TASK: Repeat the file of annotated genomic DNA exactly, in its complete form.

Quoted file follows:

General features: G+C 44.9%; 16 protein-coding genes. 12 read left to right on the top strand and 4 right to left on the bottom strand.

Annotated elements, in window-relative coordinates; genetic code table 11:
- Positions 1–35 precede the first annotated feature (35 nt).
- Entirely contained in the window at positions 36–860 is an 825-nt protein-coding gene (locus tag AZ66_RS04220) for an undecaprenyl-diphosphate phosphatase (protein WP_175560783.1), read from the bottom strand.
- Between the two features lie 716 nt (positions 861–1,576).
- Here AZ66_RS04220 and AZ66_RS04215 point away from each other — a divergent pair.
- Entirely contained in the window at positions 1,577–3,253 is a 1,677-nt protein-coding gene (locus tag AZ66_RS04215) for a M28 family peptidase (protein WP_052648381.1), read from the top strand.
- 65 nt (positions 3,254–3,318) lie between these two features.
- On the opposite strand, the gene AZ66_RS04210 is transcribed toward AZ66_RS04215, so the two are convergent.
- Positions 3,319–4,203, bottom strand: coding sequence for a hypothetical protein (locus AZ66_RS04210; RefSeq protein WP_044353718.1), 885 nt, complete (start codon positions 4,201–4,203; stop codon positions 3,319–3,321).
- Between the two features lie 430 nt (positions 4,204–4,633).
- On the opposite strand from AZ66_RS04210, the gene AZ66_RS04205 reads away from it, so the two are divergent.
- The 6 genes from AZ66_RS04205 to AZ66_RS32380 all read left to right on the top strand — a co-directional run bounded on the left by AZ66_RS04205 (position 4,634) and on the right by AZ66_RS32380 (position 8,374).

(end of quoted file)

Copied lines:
General features: G+C 44.9%; 16 protein-coding genes. 12 read left to right on the top strand and 4 right to left on the bottom strand.

Annotated elements, in window-relative coordinates; genetic code table 11:
- Positions 1–35 precede the first annotated feature (35 nt).
- Entirely contained in the window at positions 36–860 is an 825-nt protein-coding gene (locus tag AZ66_RS04220) for an undecaprenyl-diphosphate phosphatase (protein WP_175560783.1), read from the bottom strand.
- Between the two features lie 716 nt (positions 861–1,576).
- Here AZ66_RS04220 and AZ66_RS04215 point away from each other — a divergent pair.
- Entirely contained in the window at positions 1,577–3,253 is a 1,677-nt protein-coding gene (locus tag AZ66_RS04215) for a M28 family peptidase (protein WP_052648381.1), read from the top strand.
- 65 nt (positions 3,254–3,318) lie between these two features.
- On the opposite strand, the gene AZ66_RS04210 is transcribed toward AZ66_RS04215, so the two are convergent.
- Positions 3,319–4,203, bottom strand: coding sequence for a hypothetical protein (locus AZ66_RS04210; RefSeq protein WP_044353718.1), 885 nt, complete (start codon positions 4,201–4,203; stop codon positions 3,319–3,321).
- Between the two features lie 430 nt (positions 4,204–4,633).
- On the opposite strand from AZ66_RS04210, the gene AZ66_RS04205 reads away from it, so the two are divergent.
- The 6 genes from AZ66_RS04205 to AZ66_RS32380 all read left to right on the top strand — a co-directional run bounded on the left by AZ66_RS04205 (position 4,634) and on the right by AZ66_RS32380 (position 8,374).